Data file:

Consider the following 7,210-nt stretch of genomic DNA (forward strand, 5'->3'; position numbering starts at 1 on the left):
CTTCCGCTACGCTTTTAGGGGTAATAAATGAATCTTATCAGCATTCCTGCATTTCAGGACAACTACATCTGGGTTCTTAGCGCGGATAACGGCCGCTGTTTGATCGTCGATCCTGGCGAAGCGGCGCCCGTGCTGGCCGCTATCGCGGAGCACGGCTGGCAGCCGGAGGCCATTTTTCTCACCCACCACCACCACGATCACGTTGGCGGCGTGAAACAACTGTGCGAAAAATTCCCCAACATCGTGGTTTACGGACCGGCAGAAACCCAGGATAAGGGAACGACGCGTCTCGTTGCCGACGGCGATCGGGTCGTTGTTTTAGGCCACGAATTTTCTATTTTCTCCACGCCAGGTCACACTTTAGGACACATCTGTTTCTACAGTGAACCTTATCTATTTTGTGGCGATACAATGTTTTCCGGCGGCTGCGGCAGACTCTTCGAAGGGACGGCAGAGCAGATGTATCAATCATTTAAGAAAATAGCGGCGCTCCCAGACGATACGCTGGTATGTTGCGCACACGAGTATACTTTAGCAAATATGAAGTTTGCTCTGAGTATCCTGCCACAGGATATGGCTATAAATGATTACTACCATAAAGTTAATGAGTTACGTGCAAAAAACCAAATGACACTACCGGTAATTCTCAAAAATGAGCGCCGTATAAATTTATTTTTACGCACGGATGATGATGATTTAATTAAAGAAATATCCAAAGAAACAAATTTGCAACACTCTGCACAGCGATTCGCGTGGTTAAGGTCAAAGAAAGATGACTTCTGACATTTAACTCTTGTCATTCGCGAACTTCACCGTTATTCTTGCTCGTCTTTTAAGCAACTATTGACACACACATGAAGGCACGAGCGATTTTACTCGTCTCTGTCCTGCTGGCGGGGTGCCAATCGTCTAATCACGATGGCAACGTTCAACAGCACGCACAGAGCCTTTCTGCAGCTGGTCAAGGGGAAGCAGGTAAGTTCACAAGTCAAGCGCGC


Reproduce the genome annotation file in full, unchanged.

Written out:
Consider the following 7,210-nt stretch of genomic DNA (forward strand, 5'->3'; position numbering starts at 1 on the left):
CTTCCGCTACGCTTTTAGGGGTAATAAATGAATCTTATCAGCATTCCTGCATTTCAGGACAACTACATCTGGGTTCTTAGCGCGGATAACGGCCGCTGTTTGATCGTCGATCCTGGCGAAGCGGCGCCCGTGCTGGCCGCTATCGCGGAGCACGGCTGGCAGCCGGAGGCCATTTTTCTCACCCACCACCACCACGATCACGTTGGCGGCGTGAAACAACTGTGCGAAAAATTCCCCAACATCGTGGTTTACGGACCGGCAGAAACCCAGGATAAGGGAACGACGCGTCTCGTTGCCGACGGCGATCGGGTCGTTGTTTTAGGCCACGAATTTTCTATTTTCTCCACGCCAGGTCACACTTTAGGACACATCTGTTTCTACAGTGAACCTTATCTATTTTGTGGCGATACAATGTTTTCCGGCGGCTGCGGCAGACTCTTCGAAGGGACGGCAGAGCAGATGTATCAATCATTTAAGAAAATAGCGGCGCTCCCAGACGATACGCTGGTATGTTGCGCACACGAGTATACTTTAGCAAATATGAAGTTTGCTCTGAGTATCCTGCCACAGGATATGGCTATAAATGATTACTACCATAAAGTTAATGAGTTACGTGCAAAAAACCAAATGACACTACCGGTAATTCTCAAAAATGAGCGCCGTATAAATTTATTTTTACGCACGGATGATGATGATTTAATTAAAGAAATATCCAAAGAAACAAATTTGCAACACTCTGCACAGCGATTCGCGTGGTTAAGGTCAAAGAAAGATGACTTCTGACATTTAACTCTTGTCATTCGCGAACTTCACCGTTATTCTTGCTCGTCTTTTAAGCAACTATTGACACACACATGAAGGCACGAGCGATTTTACTCGTCTCTGTCCTGCTGGCGGGGTGCCAATCGTCTAATCACGATGGCAACGTTCAACAGCACGCACAGAGCCTTTCTGCAGCTGGTCAAGGGGAAGCAGGTAAGTTCACAAGTCAAGCGCGC